Probably the most popular and symbolic Italian delicacy is the mozzarella. A mamma friend once explained to me that she was worried she was raising her children to be mozzarellas. A lot of Americans think of mozzarella as that yellowy, gooey glop on the top of a cheese pizza. That doesn’t count. Real Italian mozzarella is a soft, white, oozy, squishy piece of fresh cheese about the size of a baseball. Italians love mozzarella, and often serve it with fresh basil and tomatoes (insalata Caprese). When I first moved to Italy, I thought mozzarella was boring, but now I adore it. My mother, on a visit from Boston, seemed to sum up the American misunderstanding about mozzarella when she declared, “Seems like cottage cheese to me.” It is not like cottage cheese– it is so much better. And even better than the regular mozzarella is the mozzarella di bufala that comes from water buffaloes. Do not ask me why the milk from a water buffalo that has been lolling around in the mud all day makes a mozzarella that is so much more delicious, but it does.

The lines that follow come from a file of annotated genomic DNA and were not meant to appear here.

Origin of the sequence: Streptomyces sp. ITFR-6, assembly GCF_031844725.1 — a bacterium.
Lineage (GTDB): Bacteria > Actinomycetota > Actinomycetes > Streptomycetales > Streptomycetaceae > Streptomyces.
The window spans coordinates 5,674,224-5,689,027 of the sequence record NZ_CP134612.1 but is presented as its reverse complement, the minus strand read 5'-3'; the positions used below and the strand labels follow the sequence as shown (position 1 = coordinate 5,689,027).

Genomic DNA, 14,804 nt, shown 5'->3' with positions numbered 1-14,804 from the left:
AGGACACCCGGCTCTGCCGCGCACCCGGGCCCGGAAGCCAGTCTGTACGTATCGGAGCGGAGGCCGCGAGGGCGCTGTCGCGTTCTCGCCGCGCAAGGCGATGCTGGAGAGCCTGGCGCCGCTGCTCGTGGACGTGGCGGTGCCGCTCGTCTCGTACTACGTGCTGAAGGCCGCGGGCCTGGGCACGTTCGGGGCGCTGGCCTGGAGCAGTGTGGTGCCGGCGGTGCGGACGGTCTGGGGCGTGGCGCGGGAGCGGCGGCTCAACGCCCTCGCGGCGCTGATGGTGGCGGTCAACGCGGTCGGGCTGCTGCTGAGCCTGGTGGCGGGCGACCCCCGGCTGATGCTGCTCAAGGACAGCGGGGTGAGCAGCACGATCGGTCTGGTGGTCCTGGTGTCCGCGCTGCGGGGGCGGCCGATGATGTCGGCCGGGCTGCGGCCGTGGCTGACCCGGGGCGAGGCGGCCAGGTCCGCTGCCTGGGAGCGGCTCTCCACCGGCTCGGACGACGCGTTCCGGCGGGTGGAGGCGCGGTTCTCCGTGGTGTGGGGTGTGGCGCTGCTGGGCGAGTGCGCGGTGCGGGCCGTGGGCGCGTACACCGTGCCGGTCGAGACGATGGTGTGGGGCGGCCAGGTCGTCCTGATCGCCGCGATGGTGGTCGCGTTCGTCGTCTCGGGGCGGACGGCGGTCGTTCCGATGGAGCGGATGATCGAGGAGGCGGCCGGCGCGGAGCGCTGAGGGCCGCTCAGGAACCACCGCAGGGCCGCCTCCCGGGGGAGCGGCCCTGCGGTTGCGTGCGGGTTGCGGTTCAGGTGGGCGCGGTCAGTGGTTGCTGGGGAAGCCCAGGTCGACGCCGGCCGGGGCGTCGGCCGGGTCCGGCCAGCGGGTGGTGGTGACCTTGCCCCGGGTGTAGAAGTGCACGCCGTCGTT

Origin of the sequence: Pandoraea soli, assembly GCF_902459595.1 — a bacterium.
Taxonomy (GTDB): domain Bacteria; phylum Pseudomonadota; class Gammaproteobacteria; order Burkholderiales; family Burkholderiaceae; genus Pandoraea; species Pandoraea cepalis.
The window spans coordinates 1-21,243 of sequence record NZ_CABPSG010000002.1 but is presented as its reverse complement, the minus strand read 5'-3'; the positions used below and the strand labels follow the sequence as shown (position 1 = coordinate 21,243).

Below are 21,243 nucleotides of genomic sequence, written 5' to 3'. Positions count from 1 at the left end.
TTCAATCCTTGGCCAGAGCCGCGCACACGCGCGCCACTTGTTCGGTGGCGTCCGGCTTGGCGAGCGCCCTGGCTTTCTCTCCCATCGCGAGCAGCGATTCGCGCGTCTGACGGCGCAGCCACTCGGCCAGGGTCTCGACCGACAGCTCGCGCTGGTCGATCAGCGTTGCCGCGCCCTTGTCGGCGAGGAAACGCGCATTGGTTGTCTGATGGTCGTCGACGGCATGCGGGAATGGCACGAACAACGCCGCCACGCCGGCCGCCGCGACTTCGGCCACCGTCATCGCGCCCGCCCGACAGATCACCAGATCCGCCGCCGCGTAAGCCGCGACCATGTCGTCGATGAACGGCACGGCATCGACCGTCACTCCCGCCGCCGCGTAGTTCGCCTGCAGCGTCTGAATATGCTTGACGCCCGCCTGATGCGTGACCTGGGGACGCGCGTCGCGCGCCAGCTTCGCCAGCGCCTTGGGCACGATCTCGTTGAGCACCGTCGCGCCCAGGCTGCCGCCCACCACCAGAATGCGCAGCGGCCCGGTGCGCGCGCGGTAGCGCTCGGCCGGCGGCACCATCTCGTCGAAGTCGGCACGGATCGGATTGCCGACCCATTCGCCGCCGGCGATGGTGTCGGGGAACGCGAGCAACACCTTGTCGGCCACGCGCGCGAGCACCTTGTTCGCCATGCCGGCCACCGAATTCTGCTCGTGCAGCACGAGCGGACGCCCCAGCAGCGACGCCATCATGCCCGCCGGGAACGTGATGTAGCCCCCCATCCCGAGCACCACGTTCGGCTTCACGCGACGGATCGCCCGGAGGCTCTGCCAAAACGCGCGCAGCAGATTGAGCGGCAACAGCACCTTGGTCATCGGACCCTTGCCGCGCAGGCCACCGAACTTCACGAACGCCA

Mozzarella-making is a time-consuming operation in which the maker has to put his hands in the milky liquid and play with the cheese as if it were bread dough, pulling, kneading, twisting and braiding until it reaches the right consistency. Then he can form it into balls, knots or braids. Mozzarella comes from the Campania region of Italy, around Naples. It is a hard food to export because proper mozzarella should not be refrigerated
So if a mamma says she is worried about her child growing up to be a mozzarella, it means a soft, squishy, lazy, weak, wobbly creature. An American equivalent might be a couch potato. I think my mamma friend might also have been drawing a comparison between the intense hands-on nature of making mozzarella –- kneading, squeezing, twisting, pulling — to the Italian mamma style of parenting — coddling, feeding, measuring fevers, and ironing shirts. After years in Italy, I am convinced my mamma buddy’s ‘mozzarella’ concerns are legitimate.